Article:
Saturday, September 12, 2009

Braised short ribs

I'm in love with short ribs, braised short ribs to be exact. It is the perfect example of a inexpensive cut that rivals any of the more expensive cuts, provide the right technique is employed.

While I'm talking about cuts of meat, can I say that the tenderloin is completely overrated? People gravitate to that cut because of it's low fat content, however, the lack of fat equates to a lack of flavor. Tenderness is it's one saving grace. However, as you'll see in this recipe, proper technique can take a flavor-packed, yet tough cut of meat and turn it into something spectacular.

Making braised short-ribs

Before you start, you're going to need a dutch oven or a heavy bottomed oven-safe pot.

First, stop by your butcher and pick-up some meaty beef chuck short ribs.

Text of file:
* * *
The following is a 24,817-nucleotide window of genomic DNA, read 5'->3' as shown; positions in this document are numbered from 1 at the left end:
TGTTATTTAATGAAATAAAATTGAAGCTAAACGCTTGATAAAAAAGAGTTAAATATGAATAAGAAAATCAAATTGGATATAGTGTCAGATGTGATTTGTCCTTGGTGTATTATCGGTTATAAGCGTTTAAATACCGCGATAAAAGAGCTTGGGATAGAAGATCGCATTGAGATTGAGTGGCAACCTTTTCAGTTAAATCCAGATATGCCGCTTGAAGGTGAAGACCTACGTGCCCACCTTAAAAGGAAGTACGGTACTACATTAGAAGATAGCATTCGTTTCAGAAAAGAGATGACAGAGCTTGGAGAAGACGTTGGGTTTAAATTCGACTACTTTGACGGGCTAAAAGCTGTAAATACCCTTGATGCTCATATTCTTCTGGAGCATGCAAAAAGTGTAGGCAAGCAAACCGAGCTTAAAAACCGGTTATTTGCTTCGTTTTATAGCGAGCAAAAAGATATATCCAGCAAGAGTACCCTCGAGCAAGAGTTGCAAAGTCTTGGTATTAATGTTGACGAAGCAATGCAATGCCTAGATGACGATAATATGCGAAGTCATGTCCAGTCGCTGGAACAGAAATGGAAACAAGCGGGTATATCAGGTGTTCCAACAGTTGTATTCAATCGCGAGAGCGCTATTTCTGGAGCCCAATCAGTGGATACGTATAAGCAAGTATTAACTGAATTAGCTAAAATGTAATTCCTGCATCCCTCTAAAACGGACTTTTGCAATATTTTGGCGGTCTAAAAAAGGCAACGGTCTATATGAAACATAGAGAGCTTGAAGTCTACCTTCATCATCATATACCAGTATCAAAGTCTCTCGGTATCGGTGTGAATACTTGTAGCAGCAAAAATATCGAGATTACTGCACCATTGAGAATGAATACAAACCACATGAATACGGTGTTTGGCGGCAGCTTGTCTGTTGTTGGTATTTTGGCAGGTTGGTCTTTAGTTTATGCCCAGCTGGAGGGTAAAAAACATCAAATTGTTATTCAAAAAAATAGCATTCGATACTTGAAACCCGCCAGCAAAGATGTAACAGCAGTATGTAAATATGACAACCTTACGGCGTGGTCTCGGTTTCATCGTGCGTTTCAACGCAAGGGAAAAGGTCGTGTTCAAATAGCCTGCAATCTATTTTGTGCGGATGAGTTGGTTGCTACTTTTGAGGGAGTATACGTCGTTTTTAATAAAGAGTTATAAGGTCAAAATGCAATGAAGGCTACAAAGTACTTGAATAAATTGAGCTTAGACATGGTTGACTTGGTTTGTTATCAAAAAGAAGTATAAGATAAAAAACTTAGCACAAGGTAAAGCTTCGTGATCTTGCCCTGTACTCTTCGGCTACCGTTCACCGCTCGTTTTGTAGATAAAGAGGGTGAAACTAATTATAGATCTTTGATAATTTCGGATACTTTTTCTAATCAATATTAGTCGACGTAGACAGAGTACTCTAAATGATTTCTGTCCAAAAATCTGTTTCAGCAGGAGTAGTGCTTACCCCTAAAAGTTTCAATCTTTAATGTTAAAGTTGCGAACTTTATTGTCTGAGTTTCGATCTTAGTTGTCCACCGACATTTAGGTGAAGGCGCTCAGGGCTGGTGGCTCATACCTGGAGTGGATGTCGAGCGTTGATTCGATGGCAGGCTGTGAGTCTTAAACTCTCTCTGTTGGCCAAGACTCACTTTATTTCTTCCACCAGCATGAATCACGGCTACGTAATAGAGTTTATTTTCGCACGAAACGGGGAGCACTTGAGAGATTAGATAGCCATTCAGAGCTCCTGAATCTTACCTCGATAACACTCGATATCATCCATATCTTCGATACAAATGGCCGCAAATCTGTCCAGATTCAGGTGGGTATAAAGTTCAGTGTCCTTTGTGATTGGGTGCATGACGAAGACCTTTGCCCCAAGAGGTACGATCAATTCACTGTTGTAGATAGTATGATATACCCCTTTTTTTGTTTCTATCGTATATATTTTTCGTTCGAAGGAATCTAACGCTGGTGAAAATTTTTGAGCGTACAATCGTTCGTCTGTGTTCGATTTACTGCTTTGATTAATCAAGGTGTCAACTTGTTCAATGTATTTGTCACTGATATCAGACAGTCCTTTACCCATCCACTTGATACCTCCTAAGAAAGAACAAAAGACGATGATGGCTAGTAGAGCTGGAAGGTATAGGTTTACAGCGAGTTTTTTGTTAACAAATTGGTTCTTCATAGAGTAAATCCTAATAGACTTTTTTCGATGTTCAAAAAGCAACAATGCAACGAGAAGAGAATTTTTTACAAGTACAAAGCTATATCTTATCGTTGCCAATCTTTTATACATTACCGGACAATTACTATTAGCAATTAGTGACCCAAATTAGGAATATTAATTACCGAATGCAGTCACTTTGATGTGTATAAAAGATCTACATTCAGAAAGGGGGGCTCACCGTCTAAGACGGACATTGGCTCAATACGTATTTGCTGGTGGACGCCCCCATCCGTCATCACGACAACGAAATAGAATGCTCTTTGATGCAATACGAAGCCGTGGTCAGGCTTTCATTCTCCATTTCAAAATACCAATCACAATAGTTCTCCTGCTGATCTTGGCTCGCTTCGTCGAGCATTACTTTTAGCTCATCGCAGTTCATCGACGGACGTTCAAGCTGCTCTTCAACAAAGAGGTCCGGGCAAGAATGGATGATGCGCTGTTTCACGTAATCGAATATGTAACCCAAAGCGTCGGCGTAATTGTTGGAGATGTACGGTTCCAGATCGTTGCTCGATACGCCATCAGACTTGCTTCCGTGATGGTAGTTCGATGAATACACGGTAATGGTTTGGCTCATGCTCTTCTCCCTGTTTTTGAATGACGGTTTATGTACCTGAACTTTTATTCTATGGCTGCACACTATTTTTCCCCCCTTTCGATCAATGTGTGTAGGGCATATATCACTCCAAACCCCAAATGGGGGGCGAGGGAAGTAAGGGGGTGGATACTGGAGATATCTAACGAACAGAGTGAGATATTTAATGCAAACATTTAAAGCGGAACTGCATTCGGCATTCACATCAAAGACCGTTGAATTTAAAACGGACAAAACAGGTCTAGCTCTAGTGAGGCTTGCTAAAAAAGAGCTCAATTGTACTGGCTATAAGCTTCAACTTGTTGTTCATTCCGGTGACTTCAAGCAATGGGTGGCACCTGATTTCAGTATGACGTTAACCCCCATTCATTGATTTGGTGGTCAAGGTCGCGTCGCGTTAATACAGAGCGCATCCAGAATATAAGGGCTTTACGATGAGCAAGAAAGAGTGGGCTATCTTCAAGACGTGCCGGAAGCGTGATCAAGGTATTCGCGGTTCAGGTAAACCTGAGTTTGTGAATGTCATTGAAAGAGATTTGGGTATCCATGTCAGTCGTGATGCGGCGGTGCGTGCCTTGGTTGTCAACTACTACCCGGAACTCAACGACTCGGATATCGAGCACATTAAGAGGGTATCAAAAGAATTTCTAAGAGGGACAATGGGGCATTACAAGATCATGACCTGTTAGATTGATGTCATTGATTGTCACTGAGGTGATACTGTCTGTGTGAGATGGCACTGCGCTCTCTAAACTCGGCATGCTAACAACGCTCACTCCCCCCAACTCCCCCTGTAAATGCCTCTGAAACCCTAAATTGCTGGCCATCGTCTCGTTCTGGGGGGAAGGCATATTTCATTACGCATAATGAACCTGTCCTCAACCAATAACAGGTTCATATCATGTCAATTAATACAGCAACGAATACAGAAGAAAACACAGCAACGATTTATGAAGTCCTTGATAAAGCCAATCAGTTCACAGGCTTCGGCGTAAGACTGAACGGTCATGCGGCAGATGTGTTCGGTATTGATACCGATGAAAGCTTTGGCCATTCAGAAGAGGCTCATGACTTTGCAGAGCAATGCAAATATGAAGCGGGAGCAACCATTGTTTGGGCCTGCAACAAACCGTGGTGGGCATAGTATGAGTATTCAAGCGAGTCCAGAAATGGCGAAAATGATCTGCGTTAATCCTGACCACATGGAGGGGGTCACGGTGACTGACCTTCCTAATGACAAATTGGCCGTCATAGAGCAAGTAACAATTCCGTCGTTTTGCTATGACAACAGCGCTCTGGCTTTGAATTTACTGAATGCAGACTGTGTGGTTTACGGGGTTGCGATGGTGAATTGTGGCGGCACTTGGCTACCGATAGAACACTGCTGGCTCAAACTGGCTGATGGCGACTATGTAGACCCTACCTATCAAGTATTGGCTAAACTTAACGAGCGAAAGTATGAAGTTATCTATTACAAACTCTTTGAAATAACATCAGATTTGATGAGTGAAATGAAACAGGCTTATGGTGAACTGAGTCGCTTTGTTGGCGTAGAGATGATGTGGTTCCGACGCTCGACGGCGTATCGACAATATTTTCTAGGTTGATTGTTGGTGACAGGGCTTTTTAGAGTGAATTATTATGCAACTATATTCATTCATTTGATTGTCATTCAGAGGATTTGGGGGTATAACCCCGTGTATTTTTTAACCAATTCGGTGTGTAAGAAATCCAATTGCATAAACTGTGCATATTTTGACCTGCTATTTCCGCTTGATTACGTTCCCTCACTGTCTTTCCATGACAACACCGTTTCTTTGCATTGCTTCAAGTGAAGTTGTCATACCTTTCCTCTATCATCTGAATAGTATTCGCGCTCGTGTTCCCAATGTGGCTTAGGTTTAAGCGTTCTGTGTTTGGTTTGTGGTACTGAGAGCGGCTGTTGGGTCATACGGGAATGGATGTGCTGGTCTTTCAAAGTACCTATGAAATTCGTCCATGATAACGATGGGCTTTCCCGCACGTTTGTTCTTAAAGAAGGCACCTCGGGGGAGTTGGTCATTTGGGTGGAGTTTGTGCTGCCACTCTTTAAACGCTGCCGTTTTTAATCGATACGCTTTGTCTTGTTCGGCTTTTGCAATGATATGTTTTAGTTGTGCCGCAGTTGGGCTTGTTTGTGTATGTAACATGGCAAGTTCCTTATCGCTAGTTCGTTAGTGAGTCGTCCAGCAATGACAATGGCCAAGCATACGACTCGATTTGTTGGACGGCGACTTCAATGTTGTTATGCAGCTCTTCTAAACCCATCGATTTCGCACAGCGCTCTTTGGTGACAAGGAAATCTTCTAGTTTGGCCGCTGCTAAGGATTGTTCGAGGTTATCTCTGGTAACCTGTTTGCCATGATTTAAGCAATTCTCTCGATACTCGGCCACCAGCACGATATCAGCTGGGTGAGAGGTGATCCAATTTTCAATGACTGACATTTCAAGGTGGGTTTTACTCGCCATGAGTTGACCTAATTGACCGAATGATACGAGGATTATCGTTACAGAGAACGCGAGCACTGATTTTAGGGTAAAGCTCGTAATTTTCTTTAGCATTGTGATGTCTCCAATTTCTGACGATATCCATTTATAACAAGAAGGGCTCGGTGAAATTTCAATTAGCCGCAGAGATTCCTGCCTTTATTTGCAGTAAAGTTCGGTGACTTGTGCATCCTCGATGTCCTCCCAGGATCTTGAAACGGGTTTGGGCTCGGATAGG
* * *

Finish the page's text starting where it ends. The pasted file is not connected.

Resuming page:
You'll also need to gather and prep some basic mise en place: Mirepoix, a bouquet garni, and tomato paste.

Heat olive oil in your dutch oven over medium high heat. Add the short ribs and start to sear.

Be prepared to sear for about 10-15 minutes. You're looking for a deep deep brown on all sides of the short ribs. Once they are browned, set aside.

Add your mirepoix and sweat. About 5 minutes.

Add your tomato paste and then stir. Cook this for 5-10 minutes, stirring occasionally. Careful not to burn. If you need to reduce the heat, do so.

Once done, add your short ribs back to the pot along with your bouquet garni.

Fill the pot with beef broth and red wine in a ratio of about 2 to 1. Don't cover the short ribs, fill until the liquid is about 2/3 of the way up.

Cover and put into 375 degree oven for two hours. Once done, pull out the short ribs.

Strain the braising liquid into an pan and reduce by 2/3.

Once reduced, remove from heat and whisk in cold butter to mount the sauce.

I served with Saga Blue Cheese mashed potatoes and garnished with crispy bone marrow.

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